Be sure you do not purchase the same security within 30 days or you will have engaged in a “wash sale.” Get something similar but different instead. You’ll maintain the overall balance you desire in your portfolio while still being able to claim the loss.

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What about gain harvesting?

Similar to tax loss harvesting, tax gain harvesting involves the strategic sale of a security for tax purposes. Instead of selling at a loss and purchasing a similar security in order to use the loss for a deduction against either other gains or a limited amount of ordinary income, an investor sells securities that have appreciated, buying the same or similar security afterward. But why would someone wish to take their gain any sooner than they have to?

This depends on that investor’s tax situation and where they expect to be in the future. While long-term capital gains (profit on the sale of items held longer than one year) are taxed at a more favorable rate in general than your ordinary income tax (the tax on wages, for example), they can be as low as 0% for investors whose income is low enough. Depending on income, the investment rate (applicable for capital gains and dividends) would apply. This can be either 0%, 15% or 20%. If you happen to fall into the range where your gains would be taxed at the lowest rate of 0% it makes sense for you to take some gains and reestablish a higher cost basis, paying tax on a lower amount of gain in future years when you may be at one of the higher investment rates. One of the advantages of this strategy is that there is no wash sale rule for taking gains similar to the requirement to wait more 30 days to before repurchasing the same security to claim a loss. Those employing a gain harvesting strategy can repurchase the security immediately.

What is asset location?

Put simply, asset location is where you hold your assets. Two investors may own the same exact stocks, bonds, and mutual funds, but they may be held in different taxable, tax-free and tax-deferred accounts. You’ll want to consider not only what you own, but where you have your assets.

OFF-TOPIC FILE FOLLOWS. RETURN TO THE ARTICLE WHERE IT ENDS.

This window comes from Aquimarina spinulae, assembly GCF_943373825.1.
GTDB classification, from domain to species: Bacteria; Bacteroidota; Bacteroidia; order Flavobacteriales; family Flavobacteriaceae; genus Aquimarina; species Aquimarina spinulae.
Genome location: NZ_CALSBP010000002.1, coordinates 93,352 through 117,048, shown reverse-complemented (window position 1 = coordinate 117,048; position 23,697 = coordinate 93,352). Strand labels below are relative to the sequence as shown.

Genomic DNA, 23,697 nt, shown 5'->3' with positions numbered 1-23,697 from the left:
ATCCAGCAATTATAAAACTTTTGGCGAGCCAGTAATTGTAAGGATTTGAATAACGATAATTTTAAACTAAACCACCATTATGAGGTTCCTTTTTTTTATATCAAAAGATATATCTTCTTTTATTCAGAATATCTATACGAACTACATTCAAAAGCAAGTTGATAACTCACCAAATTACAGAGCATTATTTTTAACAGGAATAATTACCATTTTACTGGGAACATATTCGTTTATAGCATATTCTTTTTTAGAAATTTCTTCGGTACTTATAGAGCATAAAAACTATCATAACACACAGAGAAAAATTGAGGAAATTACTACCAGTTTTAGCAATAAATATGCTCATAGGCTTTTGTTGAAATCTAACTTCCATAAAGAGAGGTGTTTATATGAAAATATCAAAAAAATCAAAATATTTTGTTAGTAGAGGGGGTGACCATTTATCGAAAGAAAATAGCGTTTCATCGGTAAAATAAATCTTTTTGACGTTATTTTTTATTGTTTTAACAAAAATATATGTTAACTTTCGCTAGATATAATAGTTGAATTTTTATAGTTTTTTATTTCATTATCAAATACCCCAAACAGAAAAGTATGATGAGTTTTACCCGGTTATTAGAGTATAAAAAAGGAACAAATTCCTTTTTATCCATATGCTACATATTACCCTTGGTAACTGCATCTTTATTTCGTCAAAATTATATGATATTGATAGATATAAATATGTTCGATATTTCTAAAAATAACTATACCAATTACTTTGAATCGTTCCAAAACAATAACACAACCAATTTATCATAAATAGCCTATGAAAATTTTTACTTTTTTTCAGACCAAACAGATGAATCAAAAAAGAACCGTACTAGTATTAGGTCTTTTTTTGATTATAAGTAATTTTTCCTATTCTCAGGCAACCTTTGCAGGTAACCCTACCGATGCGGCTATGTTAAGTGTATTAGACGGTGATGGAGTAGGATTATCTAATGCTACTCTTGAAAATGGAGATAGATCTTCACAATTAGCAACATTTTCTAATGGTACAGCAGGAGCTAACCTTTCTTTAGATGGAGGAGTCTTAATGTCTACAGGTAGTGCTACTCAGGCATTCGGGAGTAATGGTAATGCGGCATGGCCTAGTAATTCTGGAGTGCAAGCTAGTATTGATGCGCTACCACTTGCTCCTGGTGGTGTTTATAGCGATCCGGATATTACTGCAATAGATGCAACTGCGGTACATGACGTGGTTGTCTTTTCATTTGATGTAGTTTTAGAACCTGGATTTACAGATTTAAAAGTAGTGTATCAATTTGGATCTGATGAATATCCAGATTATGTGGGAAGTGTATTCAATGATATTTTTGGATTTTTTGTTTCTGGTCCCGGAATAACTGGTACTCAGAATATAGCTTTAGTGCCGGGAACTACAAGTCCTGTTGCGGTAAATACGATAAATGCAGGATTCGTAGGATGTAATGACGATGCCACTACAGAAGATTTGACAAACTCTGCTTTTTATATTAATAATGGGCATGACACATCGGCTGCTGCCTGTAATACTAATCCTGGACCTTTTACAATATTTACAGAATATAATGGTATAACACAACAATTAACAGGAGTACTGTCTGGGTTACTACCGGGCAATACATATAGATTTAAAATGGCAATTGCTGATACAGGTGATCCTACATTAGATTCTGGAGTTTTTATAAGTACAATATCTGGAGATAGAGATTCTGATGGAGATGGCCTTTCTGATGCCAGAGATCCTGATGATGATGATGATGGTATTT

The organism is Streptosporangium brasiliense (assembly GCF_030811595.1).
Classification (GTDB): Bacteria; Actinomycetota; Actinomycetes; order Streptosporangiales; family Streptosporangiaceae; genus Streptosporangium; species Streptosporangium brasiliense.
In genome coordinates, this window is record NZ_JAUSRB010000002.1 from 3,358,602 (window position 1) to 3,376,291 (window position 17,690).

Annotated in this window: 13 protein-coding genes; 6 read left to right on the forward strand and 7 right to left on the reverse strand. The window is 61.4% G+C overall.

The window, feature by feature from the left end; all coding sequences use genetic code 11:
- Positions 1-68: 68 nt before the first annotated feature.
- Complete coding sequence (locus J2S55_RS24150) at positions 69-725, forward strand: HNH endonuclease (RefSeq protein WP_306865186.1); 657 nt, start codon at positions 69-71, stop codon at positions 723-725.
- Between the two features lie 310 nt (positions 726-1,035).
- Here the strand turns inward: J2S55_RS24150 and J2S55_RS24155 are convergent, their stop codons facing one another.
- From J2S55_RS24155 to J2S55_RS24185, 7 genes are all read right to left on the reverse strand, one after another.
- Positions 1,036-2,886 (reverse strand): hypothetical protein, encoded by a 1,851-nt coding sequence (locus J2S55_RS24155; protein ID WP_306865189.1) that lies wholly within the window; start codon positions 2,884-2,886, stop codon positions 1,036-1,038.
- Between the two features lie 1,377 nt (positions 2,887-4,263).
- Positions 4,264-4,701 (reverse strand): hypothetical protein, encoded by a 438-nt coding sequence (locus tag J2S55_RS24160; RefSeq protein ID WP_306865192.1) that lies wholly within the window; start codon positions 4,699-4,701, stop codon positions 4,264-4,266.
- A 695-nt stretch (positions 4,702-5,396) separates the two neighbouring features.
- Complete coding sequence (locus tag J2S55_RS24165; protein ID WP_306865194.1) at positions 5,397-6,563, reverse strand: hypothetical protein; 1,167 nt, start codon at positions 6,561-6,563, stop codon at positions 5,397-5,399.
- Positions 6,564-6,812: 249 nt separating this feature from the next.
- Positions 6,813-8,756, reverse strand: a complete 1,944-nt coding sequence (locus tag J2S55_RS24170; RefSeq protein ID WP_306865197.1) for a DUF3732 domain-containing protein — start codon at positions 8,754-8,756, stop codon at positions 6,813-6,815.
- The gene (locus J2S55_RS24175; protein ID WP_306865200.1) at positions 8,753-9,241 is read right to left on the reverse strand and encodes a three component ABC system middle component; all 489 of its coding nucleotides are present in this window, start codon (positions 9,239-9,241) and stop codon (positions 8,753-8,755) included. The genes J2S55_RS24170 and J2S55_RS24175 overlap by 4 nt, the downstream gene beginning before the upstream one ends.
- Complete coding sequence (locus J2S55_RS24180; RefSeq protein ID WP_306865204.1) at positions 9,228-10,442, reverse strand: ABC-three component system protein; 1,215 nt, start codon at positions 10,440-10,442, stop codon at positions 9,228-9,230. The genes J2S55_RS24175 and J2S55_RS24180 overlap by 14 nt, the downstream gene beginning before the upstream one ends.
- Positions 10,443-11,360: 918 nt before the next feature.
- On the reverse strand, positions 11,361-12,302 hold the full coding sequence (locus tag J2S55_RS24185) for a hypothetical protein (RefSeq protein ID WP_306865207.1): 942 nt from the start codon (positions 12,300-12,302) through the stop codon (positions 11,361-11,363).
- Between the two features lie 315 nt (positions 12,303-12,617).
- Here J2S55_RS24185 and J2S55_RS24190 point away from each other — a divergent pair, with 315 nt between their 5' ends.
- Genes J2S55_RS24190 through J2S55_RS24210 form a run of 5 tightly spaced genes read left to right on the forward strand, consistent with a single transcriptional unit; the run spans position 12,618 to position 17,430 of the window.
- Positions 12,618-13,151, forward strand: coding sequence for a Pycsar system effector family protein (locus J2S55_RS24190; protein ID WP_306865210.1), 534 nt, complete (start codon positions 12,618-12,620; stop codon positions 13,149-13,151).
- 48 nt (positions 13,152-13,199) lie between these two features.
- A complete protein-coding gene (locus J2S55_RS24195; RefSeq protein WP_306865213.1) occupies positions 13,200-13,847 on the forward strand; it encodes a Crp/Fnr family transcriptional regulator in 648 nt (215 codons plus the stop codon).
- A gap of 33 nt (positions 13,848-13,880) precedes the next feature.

Do I have a home office and can I deduct it?

Those who use part their home to conduct business may qualify for the home office deduction, which is based on the percentage of your home used for business purposes. You may also be able to deduct related expenses such as utilities or insurance.

Can I open a Health Savings Account?

In order to qualify for a Health Savings Account (“HSA”), you need to be enrolled in a qualified high deductible medical insurance plan. Your contributions will go in pre-tax and any amounts that are withdrawn (including growth) that are used for qualified medical expenses can be tax-free.

How does my withholding status affect my return?

Do you find yourself usually short on cash during the year but then receiving a large refund? You may wish to adjust your withholdings to receive a larger check throughout the year. Don’t need the money? In that case, adjust your withholding and then save or invest the money elsewhere instead of giving the government an interest-free loan until your tax refund is received. Those who recently married or divorced will also wish to adjust their withholding to reflect this.

Do I have to take a required minimum distribution or “RMD?”

You will need to take a required minimum distribution from your qualified retirement accounts if over 70 ½ years of age.  If you reached 70 ½ during the tax year, you may take your first RMD by April 1st of the following year rather than December 31st of the tax year, although you will still need to take your RMD for the following year as well. This gives you additional flexibility to time your first RMD but could create lead to a higher rate of tax by receiving your first two distributions in the same tax year.